John Lisi’s Debut Album a Path of Self-Discovery [Interview]

John Lisi’s 2021 album, I Hope This Feels Good, sees the young artist shine his creative flashlight deeper into the winding cave that is a budding career in music.

The album, which I love dearly and wrote about last week, takes cues from a variety of genres and shows Lisi as an young, dynamic talent capable of shifting tempos and intentions with a song’s notice.

I Hope This Feels Good is a fantastic representation of Lisi’s personal philosophy that growth is reliant on taking risks and saying ‘yes’ to daunting opportunities. For Lisi, that risk is releasing music. While he plays music constantly at the Berklee College of Music, he’s had trouble feeling comfortable presenting a cohesive body of work to the public.

In order to keep himself on schedule, he decided to make each song in a day, forcing himself to produce the album’s 10 songs in 10 days. While the time constraint brought its challenges, it was ultimately successful.

“Like a lot of musicians, I have a big problem with creating half-baked ideas and never doing anything with them,” he says. “There was a lot of inhibition at first, because I’m used to being very critical and particular about every detail of a song.”

Letting his creativity flow, rather than leaving songs at a halfway point, allowed him to experiment beyond his personal style. Before making this album, Lisi hadn’t explored using his voice much in a studio setting, but found himself wanting to sing as a method of relating to his listeners.

“This is kind of my first time writing lyrics,” he says. “I wanted to use my voice because I think that’s something that people really connect with.”

While he’s thrilled that he was able to use his voice so effectively on the album, he says it was still intimidating to release I Hope This Feels Good

He explained the title;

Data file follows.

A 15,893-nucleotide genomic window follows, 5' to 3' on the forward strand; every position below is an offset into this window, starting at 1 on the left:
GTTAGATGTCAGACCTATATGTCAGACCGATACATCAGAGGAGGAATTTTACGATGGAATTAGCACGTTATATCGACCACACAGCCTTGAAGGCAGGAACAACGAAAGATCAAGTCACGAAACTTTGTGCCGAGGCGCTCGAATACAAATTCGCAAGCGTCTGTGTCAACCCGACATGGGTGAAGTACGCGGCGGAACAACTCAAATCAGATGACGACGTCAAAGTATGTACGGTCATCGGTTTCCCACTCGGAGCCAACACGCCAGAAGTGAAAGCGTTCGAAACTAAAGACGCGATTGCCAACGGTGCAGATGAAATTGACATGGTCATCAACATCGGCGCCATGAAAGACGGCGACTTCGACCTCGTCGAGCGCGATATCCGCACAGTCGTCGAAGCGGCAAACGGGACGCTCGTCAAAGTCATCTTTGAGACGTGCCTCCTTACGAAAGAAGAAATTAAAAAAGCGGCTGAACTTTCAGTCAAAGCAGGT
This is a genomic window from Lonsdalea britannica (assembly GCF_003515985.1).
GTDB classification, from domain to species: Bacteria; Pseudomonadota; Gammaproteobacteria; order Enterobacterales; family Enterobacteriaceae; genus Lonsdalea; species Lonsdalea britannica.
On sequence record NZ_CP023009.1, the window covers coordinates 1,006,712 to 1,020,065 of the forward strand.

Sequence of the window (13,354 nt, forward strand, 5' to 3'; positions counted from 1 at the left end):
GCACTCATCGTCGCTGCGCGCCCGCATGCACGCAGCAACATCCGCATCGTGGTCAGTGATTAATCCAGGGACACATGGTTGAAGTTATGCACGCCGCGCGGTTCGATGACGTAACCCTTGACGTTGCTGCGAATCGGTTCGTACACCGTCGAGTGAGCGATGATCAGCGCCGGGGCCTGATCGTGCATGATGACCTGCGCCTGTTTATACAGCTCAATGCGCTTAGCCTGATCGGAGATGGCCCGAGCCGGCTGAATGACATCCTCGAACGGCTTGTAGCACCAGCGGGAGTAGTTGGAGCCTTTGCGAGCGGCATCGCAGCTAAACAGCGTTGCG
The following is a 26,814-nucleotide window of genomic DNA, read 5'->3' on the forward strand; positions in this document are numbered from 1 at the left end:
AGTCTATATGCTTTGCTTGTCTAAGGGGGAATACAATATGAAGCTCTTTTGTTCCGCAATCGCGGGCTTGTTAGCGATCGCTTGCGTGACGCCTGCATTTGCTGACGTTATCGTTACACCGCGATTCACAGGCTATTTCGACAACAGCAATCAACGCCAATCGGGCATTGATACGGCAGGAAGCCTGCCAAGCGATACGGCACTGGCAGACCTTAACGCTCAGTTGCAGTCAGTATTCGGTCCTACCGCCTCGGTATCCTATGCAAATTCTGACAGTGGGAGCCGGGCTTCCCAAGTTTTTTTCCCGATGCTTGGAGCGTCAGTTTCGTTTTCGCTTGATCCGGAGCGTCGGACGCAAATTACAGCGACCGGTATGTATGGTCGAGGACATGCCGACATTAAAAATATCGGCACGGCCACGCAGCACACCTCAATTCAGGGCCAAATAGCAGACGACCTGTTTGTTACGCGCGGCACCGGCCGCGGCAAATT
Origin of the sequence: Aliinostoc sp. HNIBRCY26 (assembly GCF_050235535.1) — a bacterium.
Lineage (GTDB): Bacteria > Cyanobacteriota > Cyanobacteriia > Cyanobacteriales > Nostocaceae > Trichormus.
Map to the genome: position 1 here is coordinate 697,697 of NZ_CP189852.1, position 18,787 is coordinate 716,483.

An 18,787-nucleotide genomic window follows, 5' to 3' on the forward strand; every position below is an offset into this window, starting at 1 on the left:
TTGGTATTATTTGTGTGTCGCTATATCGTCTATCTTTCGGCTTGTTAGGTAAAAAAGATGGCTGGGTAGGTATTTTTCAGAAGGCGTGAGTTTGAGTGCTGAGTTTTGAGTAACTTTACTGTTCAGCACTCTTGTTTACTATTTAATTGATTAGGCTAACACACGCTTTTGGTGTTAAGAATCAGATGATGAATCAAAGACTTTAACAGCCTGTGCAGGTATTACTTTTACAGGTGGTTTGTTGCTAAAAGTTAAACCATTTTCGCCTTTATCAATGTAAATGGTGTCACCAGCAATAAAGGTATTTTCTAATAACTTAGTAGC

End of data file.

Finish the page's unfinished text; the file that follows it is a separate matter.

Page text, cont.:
“I hope it feels good to listen to,” he says. “But also I hope it feels good to release it, and I hope it feels good to make it for myself… it’s just a super daunting display of vulnerability to release music.”

Part of the daunting aspect of this process was curating a boundless sound.

“I was struggling to describe the sound of my music, which is encouraging to me,” he says. “Music that is hard to categorize excites me. Having something that is not so easily defined can help you stand out and fit into a lot of different contexts.”

Embracing ambiguity with such confidence is impressive because transcending labels and existing in liminal space is taxing. But Lisi knows that to be as content with his music as possible, he has to stay true to himself, which won’t always fit cleanly into any given category. 

Lisi spoke at length about the various risks and ever changing career paths of a young musician. Alongside releasing music on streaming services, he’s found passion for film composition, video game scoring, and music education. 

Speaking on these varying interests, he developed the metaphor that working in music is like being an adventurer, journeying through a winding and unknowable cave system.

“Every time I make something or even try to make something, it’s like a step,” he says. “I think about it like shining a flashlight in a cave, and gradually exposing more and more.”

Lisi’s experience and professional philosophy does well to display why music has been so central to the human experience over time; the constant growth music demands of us is reflective of the way we need to approach life to feel fulfilled.

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